Mev. . . now what kind of name was that? Iâ€™d heard the name Maeve, which is an Irish name, but Mev was Sicilian on her fatherâ€™s side and German on her motherâ€™s. Plus, she spelled and pronounced hers differently. Where did â€œMevâ€ come from? She informed me early on that it was a nickname a grade school friend had given her, short for Mary Evelyn — Mary for her aunt and Evelyn for her mother. It had stuck ever since seventh grade. Even after being around her only a few times, it was clear she acted more like a â€œMevâ€ than a â€œMaryâ€ or even â€œMary Evelyn,â€ as â€œMevâ€ was original, short, and brisk. She later informed me that the scientific abbreviation mev stood for a million electron volts.
One morning, I observed Mev and Gustavo GutiÃ©rrez walking together through the outdoor dining area at Maryknoll. She had first studied with him in 1985 at a summer course at Boston College. Suzanne mentioned to me that Mev had secured an interview with Gustavo. It wasnâ€™t such an unusual experience for Gustavo to be interviewed that summer, since there was so much hoopla surrounding him, including a press conference and write-up in the New York Times. But for Mev, it was a major opportunity to ask her most pressing questions to someone whose theology had been nurtured amid poverty and suffering, as opposed to academic conferences, air-conditioned seminar rooms, fax machines and ever-expanding libraries.
The 1988 Maryknoll Summer Program was intended to celebrate several anniversaries. First, we honored Gustavoâ€™s work on the occasion of his 60th birthday. Second, we took note of the 20th anniversary of the Latin American Bishops Conference at MedellÃn, at which they gave voice to the need for a preferential option for the poor. And third, we marked the 15th anniversary of the English publication of A Theology of Liberation, Gustavoâ€™s most famous book and one updated for publication that summer.
Gustavo lived in Lima, worked at the Bartolome de Las Casas Institute, and served as a pastor to the poor in the slum of Rimac. Although he had become one of the worldâ€™s most well-known theologians, he was quite humble, taking all the festivities and testimonies in stride, appreciating peopleâ€™s affections but also remembering that his work made no sense apart from his struggling people back in Peru. To those folks, he was simply Padre Gustavo. He didnâ€™t appear prey to the kind of self-important individualism of our usual American celebrities.
Later that summer and into the fall as I got to know Mev better, I learned that she â€” peripatetic photographer, devotee of the poor, interviewer of liberation theologians â€” had been born into an affluent family, the fourth child of a middle-class mother and a father who had lived the rags-to-riches ascent of some Sicilian immigrants. She had grown up in a fashionable suburb of St. Louis, gone to preppy Catholic schools, and traveled to China, Africa, Europe and Latin America on vacations. Yet after university studies, she moved into a poor neighborhood in North Saint Louis and tried to bridge these distant worlds of the rich and the poor. For someone with all of her advantages and privileges, Mev had been more committed to experimenting with downward mobility and voluntary simplicity than being ensconced in an upper-middle-class enclave. In her interview, Mevâ€™s questions to Gustavo were those of a passionate young woman concerned, anxious even, to find her place in this world of gut-wrenching poverty and soul-numbing wealth.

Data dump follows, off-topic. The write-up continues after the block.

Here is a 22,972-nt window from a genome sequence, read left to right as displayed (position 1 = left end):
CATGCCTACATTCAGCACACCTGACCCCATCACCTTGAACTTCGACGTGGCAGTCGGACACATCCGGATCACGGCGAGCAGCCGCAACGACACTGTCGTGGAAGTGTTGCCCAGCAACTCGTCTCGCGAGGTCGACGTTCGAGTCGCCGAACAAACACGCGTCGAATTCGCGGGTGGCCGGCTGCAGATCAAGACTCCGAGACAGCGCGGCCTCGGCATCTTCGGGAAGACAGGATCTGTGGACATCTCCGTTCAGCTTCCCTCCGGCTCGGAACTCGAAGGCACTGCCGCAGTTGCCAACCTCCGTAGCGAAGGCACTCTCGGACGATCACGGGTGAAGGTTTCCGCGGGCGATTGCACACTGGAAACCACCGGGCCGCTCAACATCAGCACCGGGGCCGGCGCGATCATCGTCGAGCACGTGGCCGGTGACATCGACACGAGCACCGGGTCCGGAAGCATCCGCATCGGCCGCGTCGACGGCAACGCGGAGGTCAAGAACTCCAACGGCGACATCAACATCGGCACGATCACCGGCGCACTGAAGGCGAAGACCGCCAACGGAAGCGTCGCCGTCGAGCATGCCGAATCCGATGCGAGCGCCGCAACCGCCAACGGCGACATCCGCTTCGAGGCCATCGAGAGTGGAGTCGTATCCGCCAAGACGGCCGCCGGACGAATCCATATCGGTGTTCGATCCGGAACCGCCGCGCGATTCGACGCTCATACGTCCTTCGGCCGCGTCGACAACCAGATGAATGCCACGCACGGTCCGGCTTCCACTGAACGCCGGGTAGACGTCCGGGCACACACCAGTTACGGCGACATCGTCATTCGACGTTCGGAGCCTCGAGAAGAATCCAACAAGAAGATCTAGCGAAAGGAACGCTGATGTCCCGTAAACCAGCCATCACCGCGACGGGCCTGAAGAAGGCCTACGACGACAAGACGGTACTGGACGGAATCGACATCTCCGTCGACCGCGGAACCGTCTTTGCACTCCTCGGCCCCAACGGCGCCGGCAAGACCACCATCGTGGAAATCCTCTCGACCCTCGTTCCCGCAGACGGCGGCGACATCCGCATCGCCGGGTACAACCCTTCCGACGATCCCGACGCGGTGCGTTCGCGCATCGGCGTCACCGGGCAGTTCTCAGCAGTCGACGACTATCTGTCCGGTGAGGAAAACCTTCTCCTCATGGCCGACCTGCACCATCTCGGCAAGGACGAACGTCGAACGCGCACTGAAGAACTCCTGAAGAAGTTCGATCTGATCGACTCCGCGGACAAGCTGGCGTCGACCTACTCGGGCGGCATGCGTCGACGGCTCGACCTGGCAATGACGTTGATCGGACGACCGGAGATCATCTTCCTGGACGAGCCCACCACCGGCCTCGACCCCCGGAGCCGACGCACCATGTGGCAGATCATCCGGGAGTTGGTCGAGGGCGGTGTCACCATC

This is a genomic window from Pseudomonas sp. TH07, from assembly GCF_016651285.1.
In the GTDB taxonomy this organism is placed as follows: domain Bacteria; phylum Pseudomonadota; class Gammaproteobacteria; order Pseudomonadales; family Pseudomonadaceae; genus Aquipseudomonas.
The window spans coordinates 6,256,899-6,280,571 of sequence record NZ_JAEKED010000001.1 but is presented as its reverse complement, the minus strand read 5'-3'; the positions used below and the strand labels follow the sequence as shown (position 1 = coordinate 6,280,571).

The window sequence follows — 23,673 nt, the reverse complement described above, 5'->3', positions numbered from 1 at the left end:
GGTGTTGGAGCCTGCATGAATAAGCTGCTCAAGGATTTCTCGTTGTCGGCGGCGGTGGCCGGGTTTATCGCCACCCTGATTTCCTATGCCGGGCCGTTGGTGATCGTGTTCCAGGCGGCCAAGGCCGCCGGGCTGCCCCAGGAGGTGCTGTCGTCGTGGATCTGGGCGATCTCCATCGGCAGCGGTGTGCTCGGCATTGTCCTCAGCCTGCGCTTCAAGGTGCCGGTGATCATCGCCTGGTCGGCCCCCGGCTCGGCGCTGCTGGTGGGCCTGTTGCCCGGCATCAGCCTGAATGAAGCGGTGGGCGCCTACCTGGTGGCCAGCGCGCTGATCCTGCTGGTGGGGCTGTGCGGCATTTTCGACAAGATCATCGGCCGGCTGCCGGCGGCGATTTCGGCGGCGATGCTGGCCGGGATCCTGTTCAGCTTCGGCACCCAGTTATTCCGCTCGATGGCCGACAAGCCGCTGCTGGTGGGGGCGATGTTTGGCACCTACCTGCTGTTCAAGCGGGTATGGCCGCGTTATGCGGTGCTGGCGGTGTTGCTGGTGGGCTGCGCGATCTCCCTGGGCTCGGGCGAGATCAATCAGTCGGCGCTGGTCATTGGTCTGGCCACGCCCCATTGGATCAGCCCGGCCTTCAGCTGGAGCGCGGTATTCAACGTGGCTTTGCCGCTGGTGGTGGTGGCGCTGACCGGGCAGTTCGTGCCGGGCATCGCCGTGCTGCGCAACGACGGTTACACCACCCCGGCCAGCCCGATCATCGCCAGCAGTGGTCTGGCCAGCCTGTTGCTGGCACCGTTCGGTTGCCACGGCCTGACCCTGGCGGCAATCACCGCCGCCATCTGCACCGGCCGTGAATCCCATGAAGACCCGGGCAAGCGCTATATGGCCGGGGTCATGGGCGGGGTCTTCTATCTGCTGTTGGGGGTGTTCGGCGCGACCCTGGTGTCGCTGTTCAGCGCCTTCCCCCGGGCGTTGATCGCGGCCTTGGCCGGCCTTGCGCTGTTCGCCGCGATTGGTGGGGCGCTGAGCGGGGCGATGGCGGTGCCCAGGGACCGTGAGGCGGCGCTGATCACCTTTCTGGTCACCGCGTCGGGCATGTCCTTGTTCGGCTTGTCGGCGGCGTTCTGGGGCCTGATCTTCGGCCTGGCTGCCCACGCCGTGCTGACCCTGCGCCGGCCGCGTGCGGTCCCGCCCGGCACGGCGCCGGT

Mev: In recent years people are talking more about the spirituality of liberation theology. How would you describe this spirituality?
Gustavo: First, we have to say that spirituality is a â€œwayâ€ to be Christian. Spirituality is more important than reflection. Or, to be more exact, all reflection on faith (theology) is inside of something more important: the way to be Christian (spirituality).
What I just said is true for all theology. It seems to me that behind liberation theology there is a spiritual experience of a liberating God, the experience of innocent suffering, the experience of the hope of the poor.
Mev: Why do you describe the suffering of the poor as â€œinnocentâ€ suffering?
Gustavo: I believe that here â€œinnocentâ€ doesnâ€™t mean â€œnot a sinner.â€ Every person in some way is a sinner; that is, at some time he or she rejects the love of God and neighbor. Innocent in this case means someone who suffers a situation that she doesnâ€™t deserve. I think of children in my neighborhood, for example, who are malnourished and spend their days in the street. They donâ€™t deserve this kind of life. They donâ€™t deserve to live in such small houses and sleep with the whole family of six or seven people in only one room. This is what we call the suffering of the innocents.
And itâ€™s not only the children: This is true for adults as well. There are people who can never eat what is necessary to live humanly or have a house with enough room to live with dignity. These are great sufferings â€” sufferings of innocent people because they donâ€™t deserve this suffering.
Mev: You speak from time to time about humor. What is the role of a sense of humor in theology and in ministry with the poor?